Some 400,000 Israeli workers launched a general strike over unpaid wages that threatened to shut down the nation’s economy. Needless to say, this isn’t good news for Prime Minister Ehud Olmert, whose popularity is down to 3 percent. Update: The eight-hour strike, which brought much of the country to a standstill, was called off after the labor union and the Finance Ministry came to a compromise.


Israel’s main trade union has called off a general strike that halted most international flights, closed banks and shut down many public services.

The powerful Histadrut union ended the eight-hour strike after signing a deal with the Finance Ministry to end a crisis over unpaid wages.

Read more

Previous BBC lead:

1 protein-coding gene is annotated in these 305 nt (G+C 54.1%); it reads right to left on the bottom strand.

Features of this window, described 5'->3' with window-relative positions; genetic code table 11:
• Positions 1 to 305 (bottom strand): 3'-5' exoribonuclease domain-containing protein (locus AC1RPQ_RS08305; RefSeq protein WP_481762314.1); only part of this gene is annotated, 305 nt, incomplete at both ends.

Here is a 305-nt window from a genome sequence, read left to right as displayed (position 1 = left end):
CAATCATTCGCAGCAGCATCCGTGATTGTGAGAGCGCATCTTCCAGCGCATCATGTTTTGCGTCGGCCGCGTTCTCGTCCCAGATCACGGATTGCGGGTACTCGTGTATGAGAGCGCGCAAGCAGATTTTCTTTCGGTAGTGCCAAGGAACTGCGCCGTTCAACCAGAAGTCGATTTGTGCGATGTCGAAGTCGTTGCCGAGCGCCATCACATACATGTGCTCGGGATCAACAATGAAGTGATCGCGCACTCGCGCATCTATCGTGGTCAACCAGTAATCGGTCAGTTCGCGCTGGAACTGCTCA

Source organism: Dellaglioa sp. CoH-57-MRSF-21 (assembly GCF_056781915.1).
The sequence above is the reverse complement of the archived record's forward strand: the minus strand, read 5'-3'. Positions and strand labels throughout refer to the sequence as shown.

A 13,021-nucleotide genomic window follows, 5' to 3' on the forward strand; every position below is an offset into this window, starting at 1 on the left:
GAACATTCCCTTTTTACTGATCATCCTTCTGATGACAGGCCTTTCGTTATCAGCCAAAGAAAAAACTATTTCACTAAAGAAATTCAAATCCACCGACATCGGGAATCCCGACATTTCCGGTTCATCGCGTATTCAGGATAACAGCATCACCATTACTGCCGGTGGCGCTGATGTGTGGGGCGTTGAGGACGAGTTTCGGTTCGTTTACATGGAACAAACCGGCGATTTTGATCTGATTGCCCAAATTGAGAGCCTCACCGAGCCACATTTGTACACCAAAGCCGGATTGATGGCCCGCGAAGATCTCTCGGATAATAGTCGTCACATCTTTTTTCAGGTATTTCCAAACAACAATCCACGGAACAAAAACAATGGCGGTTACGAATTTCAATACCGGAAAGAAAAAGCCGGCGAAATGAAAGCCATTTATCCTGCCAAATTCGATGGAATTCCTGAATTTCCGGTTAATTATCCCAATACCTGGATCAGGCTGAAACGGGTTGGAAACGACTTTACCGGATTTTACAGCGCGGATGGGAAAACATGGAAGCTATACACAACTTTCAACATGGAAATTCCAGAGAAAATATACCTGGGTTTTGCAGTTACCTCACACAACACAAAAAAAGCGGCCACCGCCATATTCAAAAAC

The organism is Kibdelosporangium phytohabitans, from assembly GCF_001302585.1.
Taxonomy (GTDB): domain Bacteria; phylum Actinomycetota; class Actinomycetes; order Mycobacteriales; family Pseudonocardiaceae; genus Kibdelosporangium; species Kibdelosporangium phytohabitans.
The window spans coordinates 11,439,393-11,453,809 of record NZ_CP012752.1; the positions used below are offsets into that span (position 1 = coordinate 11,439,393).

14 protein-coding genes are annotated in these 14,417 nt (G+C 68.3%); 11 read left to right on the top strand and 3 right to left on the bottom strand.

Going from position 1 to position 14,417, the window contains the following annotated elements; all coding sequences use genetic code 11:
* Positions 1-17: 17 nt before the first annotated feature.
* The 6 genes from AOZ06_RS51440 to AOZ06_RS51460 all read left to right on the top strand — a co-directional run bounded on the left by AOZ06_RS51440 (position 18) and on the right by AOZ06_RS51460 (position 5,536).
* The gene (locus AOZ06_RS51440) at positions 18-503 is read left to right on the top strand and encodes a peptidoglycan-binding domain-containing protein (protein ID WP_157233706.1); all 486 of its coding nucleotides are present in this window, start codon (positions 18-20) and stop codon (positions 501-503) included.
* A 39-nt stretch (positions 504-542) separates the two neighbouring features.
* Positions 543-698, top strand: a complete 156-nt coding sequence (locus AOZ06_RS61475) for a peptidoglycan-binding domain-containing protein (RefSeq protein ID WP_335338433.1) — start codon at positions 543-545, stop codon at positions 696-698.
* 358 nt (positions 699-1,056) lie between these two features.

Flights at Israel’s only international airport, Tel Aviv, were cancelled as the strike came into force at 0900 (0700 GMT) after talks failed.

The stoppage was called by the powerful Histadrut union over local authorities failing to pay workers’ salaries.

The action affects government offices, firefighters, buses and railways.

Approximately 400,000 workers are thought to have taken part in the strike.

Read more


If you're reading this, you probably already know that non-profit, independent journalism is under threat worldwide. Independent news sites are overshadowed by larger heavily funded mainstream media that inundate us with hype and noise that barely scratch the surface. We believe that our readers deserve to know the full story. Truthdig writers bravely dig beneath the headlines to give you thought-provoking, investigative reporting and analysis that tells you what’s really happening and who’s rolling up their sleeves to do something about it.

Like you, we believe a well-informed public that doesn’t have blind faith in the status quo can help change the world. Your contribution of as little as $5 monthly or $35 annually will make you a groundbreaking member and lays the foundation of our work.